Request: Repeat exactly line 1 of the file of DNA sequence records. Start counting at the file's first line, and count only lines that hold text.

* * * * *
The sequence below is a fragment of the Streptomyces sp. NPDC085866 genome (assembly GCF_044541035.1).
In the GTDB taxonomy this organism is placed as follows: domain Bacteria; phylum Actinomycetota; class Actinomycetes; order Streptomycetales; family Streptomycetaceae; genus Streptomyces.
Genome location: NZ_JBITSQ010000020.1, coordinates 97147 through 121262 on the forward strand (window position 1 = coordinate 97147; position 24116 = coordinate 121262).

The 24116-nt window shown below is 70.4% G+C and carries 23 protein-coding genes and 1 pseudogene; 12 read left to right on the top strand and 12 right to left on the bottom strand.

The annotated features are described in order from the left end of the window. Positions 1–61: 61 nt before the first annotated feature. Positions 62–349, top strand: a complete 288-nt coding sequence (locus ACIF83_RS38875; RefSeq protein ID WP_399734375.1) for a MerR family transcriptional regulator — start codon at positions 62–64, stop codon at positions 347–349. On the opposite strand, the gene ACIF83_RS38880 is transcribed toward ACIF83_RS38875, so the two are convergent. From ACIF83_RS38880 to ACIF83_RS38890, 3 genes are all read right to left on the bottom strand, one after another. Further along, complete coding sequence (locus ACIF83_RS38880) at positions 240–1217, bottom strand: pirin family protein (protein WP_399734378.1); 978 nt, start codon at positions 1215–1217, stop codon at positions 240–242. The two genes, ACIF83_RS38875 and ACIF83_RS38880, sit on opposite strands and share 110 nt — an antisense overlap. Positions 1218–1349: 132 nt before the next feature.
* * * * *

The sequence below is a fragment of the Streptomyces sp. NPDC085866 genome (assembly GCF_044541035.1).